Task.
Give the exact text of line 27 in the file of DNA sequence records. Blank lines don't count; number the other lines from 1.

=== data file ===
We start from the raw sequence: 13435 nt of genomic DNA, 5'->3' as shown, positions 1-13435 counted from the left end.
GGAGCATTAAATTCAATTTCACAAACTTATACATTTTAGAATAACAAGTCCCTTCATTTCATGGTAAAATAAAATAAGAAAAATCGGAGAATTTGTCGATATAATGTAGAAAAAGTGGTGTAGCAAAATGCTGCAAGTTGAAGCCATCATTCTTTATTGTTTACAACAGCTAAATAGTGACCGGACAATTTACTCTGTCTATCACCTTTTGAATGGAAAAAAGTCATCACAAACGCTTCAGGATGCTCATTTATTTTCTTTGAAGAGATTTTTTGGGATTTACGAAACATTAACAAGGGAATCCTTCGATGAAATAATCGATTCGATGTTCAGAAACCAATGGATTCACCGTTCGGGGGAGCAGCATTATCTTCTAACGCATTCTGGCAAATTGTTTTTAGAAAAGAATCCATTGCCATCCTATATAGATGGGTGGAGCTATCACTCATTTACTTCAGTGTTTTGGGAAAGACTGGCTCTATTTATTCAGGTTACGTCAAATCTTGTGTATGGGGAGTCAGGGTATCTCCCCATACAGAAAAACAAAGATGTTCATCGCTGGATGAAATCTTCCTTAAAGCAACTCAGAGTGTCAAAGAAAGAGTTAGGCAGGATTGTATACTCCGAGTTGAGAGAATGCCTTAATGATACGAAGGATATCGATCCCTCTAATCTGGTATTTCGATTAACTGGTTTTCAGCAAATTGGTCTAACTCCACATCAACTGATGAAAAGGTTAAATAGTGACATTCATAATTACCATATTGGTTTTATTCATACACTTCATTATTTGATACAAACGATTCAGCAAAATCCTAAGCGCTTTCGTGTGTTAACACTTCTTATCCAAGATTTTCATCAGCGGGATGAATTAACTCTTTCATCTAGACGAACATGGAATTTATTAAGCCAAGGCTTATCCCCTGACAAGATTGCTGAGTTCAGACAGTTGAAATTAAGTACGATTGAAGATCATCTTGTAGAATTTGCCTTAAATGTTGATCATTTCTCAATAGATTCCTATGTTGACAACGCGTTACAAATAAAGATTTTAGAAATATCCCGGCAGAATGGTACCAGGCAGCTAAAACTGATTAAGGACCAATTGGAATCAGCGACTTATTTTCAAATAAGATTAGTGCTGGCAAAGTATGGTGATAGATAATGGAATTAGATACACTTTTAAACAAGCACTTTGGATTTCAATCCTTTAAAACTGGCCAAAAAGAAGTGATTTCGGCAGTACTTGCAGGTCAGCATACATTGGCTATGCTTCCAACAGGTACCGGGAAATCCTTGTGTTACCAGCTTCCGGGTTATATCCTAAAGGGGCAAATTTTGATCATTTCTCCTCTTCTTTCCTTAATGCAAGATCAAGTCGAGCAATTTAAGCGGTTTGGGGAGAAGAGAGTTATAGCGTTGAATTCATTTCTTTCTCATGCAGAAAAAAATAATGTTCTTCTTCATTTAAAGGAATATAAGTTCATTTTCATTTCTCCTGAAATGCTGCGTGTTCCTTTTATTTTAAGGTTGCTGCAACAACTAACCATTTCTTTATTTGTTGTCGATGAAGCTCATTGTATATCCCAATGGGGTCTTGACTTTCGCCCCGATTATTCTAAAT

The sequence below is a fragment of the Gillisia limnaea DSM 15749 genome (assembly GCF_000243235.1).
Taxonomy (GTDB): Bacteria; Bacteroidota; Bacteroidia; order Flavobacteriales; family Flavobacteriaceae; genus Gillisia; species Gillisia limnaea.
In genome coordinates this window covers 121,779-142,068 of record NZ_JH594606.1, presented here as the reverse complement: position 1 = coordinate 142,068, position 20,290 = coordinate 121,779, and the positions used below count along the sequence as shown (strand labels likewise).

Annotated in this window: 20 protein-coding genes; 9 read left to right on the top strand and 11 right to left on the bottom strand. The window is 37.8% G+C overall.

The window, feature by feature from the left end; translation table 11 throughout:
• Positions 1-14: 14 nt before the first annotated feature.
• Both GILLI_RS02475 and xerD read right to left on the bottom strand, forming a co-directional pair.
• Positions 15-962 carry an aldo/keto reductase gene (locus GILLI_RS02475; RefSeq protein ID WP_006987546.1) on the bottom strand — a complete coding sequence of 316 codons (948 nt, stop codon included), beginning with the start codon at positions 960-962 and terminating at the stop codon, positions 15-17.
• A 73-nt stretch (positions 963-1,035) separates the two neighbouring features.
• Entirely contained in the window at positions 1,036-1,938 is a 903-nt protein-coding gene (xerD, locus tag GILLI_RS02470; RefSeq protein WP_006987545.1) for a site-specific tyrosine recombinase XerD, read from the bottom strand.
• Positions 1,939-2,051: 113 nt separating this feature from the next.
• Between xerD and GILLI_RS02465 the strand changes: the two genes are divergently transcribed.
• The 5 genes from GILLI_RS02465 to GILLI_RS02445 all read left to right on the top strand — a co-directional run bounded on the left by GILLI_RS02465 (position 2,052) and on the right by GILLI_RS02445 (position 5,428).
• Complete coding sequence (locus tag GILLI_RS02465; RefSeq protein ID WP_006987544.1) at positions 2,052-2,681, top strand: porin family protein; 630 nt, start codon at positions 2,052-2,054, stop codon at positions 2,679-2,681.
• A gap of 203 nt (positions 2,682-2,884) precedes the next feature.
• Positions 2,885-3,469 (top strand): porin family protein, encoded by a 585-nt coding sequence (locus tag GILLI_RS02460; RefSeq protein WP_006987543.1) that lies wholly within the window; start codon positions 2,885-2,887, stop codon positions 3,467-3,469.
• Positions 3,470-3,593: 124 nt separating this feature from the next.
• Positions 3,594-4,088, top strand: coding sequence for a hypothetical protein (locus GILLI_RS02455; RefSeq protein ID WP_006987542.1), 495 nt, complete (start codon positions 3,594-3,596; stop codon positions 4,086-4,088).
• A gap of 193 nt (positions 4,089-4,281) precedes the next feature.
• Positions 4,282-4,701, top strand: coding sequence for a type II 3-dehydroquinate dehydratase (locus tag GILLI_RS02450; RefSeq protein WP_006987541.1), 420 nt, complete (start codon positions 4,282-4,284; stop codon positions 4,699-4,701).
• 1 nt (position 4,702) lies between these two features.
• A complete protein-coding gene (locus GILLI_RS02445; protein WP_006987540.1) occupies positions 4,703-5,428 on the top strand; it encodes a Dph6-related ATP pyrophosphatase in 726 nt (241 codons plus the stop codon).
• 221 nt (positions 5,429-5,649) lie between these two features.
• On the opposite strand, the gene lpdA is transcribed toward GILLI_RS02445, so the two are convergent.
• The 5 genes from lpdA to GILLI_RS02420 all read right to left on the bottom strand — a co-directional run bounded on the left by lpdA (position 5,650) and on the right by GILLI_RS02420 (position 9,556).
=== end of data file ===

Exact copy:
• The 5 genes from lpdA to GILLI_RS02420 all read right to left on the bottom strand — a co-directional run bounded on the left by lpdA (position 5,650) and on the right by GILLI_RS02420 (position 9,556).